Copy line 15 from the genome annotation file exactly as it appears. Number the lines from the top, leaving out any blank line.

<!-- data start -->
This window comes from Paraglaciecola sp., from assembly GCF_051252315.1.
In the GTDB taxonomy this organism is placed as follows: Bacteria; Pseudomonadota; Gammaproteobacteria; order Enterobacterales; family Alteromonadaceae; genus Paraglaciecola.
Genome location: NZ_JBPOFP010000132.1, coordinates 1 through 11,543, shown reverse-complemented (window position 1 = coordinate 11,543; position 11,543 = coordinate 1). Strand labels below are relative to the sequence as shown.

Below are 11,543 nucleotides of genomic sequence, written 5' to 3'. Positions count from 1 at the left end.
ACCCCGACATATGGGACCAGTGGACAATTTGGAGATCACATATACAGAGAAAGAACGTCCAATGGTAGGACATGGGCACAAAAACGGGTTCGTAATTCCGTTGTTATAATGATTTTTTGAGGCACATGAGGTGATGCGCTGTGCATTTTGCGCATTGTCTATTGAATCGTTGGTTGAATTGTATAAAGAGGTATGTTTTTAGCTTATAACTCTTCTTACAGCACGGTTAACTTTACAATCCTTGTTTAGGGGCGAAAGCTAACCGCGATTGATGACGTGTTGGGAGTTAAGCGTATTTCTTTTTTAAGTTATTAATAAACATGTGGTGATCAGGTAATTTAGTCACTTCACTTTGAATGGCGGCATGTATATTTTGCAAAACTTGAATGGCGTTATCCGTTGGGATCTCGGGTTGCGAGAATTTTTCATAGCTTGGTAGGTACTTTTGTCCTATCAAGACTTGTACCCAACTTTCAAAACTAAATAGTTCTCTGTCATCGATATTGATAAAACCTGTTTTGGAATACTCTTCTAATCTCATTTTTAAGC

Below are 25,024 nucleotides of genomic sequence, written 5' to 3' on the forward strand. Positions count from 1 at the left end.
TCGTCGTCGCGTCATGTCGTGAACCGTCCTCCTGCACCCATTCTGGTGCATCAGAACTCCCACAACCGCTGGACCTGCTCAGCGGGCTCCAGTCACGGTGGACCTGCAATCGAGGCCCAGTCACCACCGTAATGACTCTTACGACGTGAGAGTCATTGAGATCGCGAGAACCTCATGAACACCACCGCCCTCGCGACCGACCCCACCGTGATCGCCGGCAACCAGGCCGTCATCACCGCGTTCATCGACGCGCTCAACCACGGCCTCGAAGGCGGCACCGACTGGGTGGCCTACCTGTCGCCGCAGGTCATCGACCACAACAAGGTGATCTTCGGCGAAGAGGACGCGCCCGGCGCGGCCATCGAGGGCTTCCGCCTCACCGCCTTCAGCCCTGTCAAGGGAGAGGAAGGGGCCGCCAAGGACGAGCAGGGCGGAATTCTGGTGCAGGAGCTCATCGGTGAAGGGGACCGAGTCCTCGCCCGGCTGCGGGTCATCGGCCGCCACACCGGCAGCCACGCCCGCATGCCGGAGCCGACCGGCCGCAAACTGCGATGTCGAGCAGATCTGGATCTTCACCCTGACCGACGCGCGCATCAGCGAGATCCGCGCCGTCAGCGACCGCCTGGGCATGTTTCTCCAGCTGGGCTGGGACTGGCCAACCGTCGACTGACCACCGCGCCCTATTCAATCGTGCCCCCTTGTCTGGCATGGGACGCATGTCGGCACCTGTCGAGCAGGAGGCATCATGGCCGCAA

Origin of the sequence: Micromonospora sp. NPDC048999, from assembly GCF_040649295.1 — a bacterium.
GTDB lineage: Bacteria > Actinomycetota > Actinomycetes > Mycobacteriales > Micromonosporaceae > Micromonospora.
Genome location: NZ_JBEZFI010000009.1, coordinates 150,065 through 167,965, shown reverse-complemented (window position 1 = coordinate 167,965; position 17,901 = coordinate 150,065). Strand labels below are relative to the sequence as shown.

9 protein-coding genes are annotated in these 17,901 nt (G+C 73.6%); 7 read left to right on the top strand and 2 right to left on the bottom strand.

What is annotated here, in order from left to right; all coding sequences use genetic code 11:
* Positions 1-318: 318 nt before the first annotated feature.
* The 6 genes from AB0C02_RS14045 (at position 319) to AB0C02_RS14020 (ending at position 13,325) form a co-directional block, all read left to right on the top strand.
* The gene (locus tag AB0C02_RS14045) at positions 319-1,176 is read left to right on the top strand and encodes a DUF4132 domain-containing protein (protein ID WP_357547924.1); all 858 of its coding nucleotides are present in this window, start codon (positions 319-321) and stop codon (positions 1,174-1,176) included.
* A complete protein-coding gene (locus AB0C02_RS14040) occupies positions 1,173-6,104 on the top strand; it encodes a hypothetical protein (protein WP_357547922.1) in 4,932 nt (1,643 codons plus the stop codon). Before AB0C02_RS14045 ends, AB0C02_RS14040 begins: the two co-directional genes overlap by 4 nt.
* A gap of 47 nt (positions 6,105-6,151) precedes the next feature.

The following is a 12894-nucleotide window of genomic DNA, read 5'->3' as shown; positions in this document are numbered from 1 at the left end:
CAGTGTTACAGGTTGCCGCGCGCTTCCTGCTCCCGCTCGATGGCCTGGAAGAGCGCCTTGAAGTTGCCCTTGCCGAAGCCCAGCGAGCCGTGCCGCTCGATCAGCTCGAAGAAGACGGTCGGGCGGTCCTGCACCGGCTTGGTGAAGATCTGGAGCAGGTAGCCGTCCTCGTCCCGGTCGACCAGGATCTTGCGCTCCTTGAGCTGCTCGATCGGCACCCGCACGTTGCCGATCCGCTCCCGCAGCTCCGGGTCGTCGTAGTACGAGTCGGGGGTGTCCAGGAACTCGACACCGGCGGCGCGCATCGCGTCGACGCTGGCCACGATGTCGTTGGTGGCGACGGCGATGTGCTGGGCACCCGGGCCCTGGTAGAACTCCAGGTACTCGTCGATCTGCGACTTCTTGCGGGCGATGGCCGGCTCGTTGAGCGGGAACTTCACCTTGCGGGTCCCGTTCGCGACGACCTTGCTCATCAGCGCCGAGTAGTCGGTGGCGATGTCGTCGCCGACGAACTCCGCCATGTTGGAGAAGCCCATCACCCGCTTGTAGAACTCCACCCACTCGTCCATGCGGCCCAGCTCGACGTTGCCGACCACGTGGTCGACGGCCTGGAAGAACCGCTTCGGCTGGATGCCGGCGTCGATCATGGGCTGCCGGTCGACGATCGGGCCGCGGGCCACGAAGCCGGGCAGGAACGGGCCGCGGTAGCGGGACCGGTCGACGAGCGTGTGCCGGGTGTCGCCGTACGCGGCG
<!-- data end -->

* The gene (locus tag AB0C02_RS14045) at positions 319-1,176 is read left to right on the top strand and encodes a DUF4132 domain-containing protein (protein ID WP_357547924.1); all 858 of its coding nucleotides are present in this window, start codon (positions 319-321) and stop codon (positions 1,174-1,176) included.